Thursday, 24 February 2011

Obama Orders Government to Stop Defending Marriage Law

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While President Obama may be “grappling” with his own views on homosexual marriage, on February 23 he ordered his Administration’s Justice Department to stop defending the constitutionality of the 1996 federal Defense of Marriage Act (DOMA), which essentially defines marriage as between a man and a woman, and protects states from being required to recognize same-sex partnerships as marriage.

Mr. Obama, who has enjoyed the strong support of the homosexual rights lobby, had postured himself as a defender of traditional marriage, insisting that he pained over the implications of legalized homosexual partnerships. And while he made a show of defending DOMA over the first two years of his Administration, he concluded that after “careful consideration” of the law he could “no longer assert its constitutionality in court.”

Mr. Obama’s decision was predicated upon two recent court cases challenging the constitutionality of DOMA, filed in the 2nd U.S. Circuit Court of Appeals, a judicial district without precedent on the issue. “The Administration will not defend the Defense of Marriage Act in the 2nd Circuit,” White House Press Secretary Jay Carney announced, adding that “the President directed the attorney general not to defend because of the decision that it is not constitutional….”

Carney stated that the President’s position on the law “has been consistent. He has long opposed it as unnecessary and unfair.”

In a statement announcing the decision Attorney General Eric Holder declared, “Much of the legal landscape has changed in the 15 years since Congress passed DOMA. The Supreme Court has ruled that laws criminalizing homosexual conduct are unconstitutional. Congress has repealed the military’s Don’t Ask, Don’t Tell policy. Several lower courts have ruled DOMA itself to be unconstitutional.”

In the fifteen years since President Clinton signed DOMA into law, Connecticut, Iowa, Massachusetts, New Hampshire, Vermont, and the District of Columbia have all legalized homosexual marriage, with other states passing laws allowing civil unions. By contrast, at least 30 states have enacted constitutional amendments or legislation defending marriage as between a man and a woman and prohibiting same-sex marriage.

Conservative lawmakers and groups defending traditional values noted the timing of the announcement, saying that Mr. Obama’s decision appeared to be motivated more by political considerations than impending court cases. “It’s only in the run-up to re-election that he’s suddenly changed his mind,” pointed out Senator Jim DeMint (R-S.C.) of the President’s announcement.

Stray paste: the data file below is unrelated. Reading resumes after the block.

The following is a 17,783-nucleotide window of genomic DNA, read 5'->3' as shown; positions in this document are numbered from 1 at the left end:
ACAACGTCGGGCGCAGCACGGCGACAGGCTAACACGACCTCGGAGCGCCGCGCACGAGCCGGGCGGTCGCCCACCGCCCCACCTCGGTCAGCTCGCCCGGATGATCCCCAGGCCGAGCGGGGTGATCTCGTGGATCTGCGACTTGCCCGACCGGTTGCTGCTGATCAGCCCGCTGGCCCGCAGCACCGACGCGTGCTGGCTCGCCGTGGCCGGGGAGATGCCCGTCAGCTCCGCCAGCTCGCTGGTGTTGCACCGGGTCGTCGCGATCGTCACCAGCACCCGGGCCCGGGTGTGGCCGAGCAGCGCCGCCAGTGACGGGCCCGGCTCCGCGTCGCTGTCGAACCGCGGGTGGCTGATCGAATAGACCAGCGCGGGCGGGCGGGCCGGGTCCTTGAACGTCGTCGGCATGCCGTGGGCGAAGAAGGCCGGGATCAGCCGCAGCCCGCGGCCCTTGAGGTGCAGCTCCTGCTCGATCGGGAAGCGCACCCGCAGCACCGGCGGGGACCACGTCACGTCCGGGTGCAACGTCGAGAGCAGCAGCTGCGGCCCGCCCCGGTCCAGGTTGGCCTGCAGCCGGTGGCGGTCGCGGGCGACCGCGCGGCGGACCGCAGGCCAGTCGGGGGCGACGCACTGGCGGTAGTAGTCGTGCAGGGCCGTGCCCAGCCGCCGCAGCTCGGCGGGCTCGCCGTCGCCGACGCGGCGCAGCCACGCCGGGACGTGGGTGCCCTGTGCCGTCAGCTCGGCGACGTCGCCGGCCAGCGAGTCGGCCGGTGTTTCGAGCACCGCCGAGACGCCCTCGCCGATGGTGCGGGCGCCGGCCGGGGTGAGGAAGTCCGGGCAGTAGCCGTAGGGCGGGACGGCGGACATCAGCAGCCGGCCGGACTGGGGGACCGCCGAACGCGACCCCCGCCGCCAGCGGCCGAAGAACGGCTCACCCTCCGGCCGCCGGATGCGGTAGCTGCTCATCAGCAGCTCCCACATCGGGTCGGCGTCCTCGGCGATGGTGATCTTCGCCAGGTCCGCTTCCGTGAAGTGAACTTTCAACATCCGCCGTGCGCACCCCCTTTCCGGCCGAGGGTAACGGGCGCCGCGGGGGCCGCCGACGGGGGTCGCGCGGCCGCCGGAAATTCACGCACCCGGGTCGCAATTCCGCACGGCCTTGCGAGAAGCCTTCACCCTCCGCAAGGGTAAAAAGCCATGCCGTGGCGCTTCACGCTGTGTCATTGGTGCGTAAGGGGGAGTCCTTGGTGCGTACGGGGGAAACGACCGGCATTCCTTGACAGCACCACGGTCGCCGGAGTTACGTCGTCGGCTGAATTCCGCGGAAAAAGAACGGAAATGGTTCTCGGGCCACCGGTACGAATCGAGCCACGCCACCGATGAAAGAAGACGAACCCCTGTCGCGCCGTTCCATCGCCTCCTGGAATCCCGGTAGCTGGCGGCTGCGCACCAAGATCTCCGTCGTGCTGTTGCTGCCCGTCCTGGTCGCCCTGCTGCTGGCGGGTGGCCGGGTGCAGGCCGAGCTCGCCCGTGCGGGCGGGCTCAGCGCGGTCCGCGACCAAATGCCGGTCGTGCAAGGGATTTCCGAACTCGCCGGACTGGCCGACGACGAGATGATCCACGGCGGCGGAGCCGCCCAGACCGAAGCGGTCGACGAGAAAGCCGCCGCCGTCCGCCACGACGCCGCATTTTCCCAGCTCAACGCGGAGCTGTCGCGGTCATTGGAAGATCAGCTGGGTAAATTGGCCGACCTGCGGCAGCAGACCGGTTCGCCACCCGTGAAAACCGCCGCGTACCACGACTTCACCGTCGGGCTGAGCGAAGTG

Homosexual activists applauded the Administration’s announcement, saying it only made sense in light of the President’s recent successful campaign to repeal the “Don’t Ask, Don’t Tell” policy banning open homosexuals from serving in the armed forces. “This major turn should be a final nail in the coffin for the different treatment of gay and non-gay people by the federal government,” said Suzanne Goldberg of Columbia University’s Center for Gender and Sexuality Law.

Similarly, as reported by the Associated Press, Rea Carey of the National Gay and Lesbian Task Force said that Mr. Obama’s decision represented “a tremendous step toward recognizing our common humanity and ending an egregious injustice against thousands of loving, committed couples who simply want the protections, rights, and responsibilities afforded other married couples.”

But Jordan Sekulow of the American Center for Law and Justice told the Christian Broadcasting Network that he believes President Obama lacks the authority to tell the Justice Department not to defend a standing federal law. “President Obama is not a king,” said Sekulow. “He can’t go around and say, ‘You know what, Eric Holder and I decided it’s not constitutional so we’re not going to defend a law of the country anymore.’”

Maggie Gallagher of the National Organization for Marriage noted that “on the one hand this is a truly shocking extra-constitutional power grab in declaring gay people are a protected class.” But she added that “the good news is this now clears the way for the House to intervene and to get lawyers in the courtroom who actually want to defend the law, and not please their powerful political special interests.”

Tony Perkins of the Family Research Council used the Administration’s announcement to issue a challenge to conservative lawmakers who secured their office with a vow to fight for families and traditional values. “Never in the history of this great nation has a President so openly defied his duty to uphold and defend the law of the United States,” said Perkins. “Now, this White House is declaring war, not only on marriage but on Congress, whose authority this President now rejects.”

Perkins said that conservative senators and representatives “need to see this challenge for what it is: the White House throwing down the gauntlet on marriage and declaring them irrelevant. That same piece of yellowed parchment that empowers this President is the one that demands, ‘He shall take care that the laws be faithfully executed.’ ” (Article II, Section 3.)

Added Perkins, “And where he fails, Congress must not.”

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Photo: Members of the Gay & Lesbian Advocates & Defenders, or GLAD discuss the filing of a federal lawsuit challenging the constitutionality of the federal Defense of Marriage Act: AP Images